Pogrom: etymology--Yiddish, from Russian, literally, devastation. "An organized massacre of helpless people; specifically, such a massacre of Jews." -- Merriam-Webster
Chris Matthews has pulled off the rare unassisted triple-play of inanity. On this evening's Hardball, he:
- argued that enforcing the Arizona immigration law would put police officers in danger because illegals caught in a stop would be under tremendous "moral pressure" to use violence to escape;
- repeatedly abused a Republican guest. For the sin of disagreeing with him on immigration law, Matthews variously slimed Arizona state Sen. Rick Murphy as a "B.S. artist," a "hopeless right-winger," and "not serious;" and
- most egregiously, claimed that deporting illegal immigrants from the US would constitute a "pogrom."
CHRIS MATTHEWS: A police officer would be put in tremendous jeopardy it seems to me if the person in that car knows they're illegal, it's not a guesswork to them. A person being stopped who is in this country illegally knows it. Knows the jeopardy they face if a police officer stops them. Wouldn't that put an enormous moral pressure on that person, a moral predicament: do I let myself be deported, separated from my family, or do I knock this policeman down and run away, or drive away, or something? [Note: Matthews later invoked the possibility that under the circumstances an illegal might use a gun he had in the car].
Police work is inherently dangerous, whatever the law being enforced. Would Matthews say we should scrub armed robbery laws from the books because a bank robber stopped by the police and worried about being separated from his family by being thrown in jail would be under "moral pressure" to violently resist arrest?
Later, Matthews interviewed two Arizona elected officials, Republican State Senator Rick Murphy and Dem Congressman Raul Grijalva. Murphy was polite, level-headed and calm throughout, but that didn't stop Matthews from abusing him because he dared disagree with his host on immigration policy.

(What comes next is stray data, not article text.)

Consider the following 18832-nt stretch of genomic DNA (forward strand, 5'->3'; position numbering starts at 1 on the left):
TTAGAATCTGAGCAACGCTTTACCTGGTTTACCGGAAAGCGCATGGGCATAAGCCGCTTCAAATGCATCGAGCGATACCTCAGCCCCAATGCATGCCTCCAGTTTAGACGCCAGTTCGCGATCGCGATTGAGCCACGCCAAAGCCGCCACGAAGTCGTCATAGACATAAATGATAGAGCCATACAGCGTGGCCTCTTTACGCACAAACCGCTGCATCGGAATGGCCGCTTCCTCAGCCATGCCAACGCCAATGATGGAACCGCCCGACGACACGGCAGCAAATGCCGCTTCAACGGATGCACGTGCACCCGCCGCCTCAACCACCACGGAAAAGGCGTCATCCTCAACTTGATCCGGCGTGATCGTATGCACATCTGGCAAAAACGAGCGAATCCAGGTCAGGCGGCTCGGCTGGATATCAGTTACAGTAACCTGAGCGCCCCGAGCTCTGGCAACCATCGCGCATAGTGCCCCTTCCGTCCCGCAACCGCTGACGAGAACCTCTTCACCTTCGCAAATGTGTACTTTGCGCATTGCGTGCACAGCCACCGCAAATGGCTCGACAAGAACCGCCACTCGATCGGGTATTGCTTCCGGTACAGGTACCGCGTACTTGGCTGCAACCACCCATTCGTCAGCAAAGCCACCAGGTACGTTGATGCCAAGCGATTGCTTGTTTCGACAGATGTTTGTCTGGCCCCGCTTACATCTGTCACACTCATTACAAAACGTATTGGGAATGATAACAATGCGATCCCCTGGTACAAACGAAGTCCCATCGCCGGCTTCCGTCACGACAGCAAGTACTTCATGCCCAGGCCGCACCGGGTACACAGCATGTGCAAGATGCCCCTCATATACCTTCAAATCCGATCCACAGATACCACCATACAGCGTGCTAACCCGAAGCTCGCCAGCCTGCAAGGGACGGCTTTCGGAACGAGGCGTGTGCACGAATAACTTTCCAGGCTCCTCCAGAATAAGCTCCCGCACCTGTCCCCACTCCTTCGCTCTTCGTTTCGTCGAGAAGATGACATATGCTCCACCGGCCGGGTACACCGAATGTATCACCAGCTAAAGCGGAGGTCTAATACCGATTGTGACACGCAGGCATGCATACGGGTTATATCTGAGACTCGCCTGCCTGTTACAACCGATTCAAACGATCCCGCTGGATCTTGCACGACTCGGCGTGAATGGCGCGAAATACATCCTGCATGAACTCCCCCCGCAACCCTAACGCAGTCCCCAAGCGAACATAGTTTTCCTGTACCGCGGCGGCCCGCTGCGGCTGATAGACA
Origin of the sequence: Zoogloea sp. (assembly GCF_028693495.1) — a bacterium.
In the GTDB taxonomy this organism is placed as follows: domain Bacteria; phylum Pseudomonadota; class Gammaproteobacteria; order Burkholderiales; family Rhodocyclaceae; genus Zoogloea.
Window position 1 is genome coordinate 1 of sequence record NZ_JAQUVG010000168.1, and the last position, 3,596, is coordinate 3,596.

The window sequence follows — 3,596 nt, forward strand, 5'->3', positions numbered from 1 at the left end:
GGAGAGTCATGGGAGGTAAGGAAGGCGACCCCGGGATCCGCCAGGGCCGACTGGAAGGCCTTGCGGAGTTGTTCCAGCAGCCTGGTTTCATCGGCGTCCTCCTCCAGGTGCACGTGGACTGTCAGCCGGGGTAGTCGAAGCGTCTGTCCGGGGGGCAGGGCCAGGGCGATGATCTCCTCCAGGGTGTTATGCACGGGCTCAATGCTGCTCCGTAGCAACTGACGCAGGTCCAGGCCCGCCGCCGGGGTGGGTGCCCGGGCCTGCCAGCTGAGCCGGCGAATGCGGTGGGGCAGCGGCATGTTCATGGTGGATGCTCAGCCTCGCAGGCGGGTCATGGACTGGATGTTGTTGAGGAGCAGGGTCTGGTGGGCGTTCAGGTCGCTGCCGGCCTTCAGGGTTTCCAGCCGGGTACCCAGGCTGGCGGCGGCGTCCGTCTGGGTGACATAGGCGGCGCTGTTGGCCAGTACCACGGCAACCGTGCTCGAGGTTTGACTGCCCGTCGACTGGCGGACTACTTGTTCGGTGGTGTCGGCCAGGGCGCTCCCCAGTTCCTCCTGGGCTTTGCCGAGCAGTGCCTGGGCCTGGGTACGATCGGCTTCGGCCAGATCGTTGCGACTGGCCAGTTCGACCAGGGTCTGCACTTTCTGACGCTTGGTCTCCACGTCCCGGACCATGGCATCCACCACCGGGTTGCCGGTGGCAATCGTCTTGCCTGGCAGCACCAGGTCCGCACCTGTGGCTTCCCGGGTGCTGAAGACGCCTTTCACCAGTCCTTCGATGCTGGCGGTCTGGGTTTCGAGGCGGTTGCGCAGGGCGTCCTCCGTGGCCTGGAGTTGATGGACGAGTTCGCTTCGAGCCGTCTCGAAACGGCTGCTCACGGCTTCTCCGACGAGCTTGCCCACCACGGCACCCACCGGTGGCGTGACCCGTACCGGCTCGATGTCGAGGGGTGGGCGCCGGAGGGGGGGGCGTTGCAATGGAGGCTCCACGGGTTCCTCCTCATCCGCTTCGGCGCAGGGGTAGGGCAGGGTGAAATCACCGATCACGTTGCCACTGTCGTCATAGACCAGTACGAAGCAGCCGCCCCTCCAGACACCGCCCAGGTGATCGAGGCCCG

CHRIS MATTHEWS: Let me ask you this: do you want a reliable ID card that prevents people from being hired illegally in this country?
RICK MURPHY: I'm not in favor of a national ID card, if that's what you're talking about.
MATTHEWS: Of course you're not, because you're one of the BS artists in this world.
And a bit later . . .
MATTHEWS: Let me ask you this: what's the chief reason people come to this country? Is it to get a job?
MURPHY: It's either to get employment or it's to get the free benefits that we provide. We have way too big of a welfare state.
MATTHEWS: OK, you're a hopeless right-winger. You're hopeless.
Matthews took this parting shot as his "guest."
MATTHEWS: Here's the problem: you're not serious. Thank you, Congressman, for joining us. Congressman Grijalva, thank you for joining us. You're serious. Mr. Murphy is not.
Earlier, Matthews laid out his three-point program to address immigration.
MATTHEWS: It seems to me that if we're going to have a deal to fix this problem it's going to involve three pieces. One, obviously, border enforcement. Two, a way for employers to avoid breaking the law; some kind of ID system they can use. And third, some kind of dealing with people who have been here and built their lives here. We're not going to have a pogrom and send out 20 million people out of the country.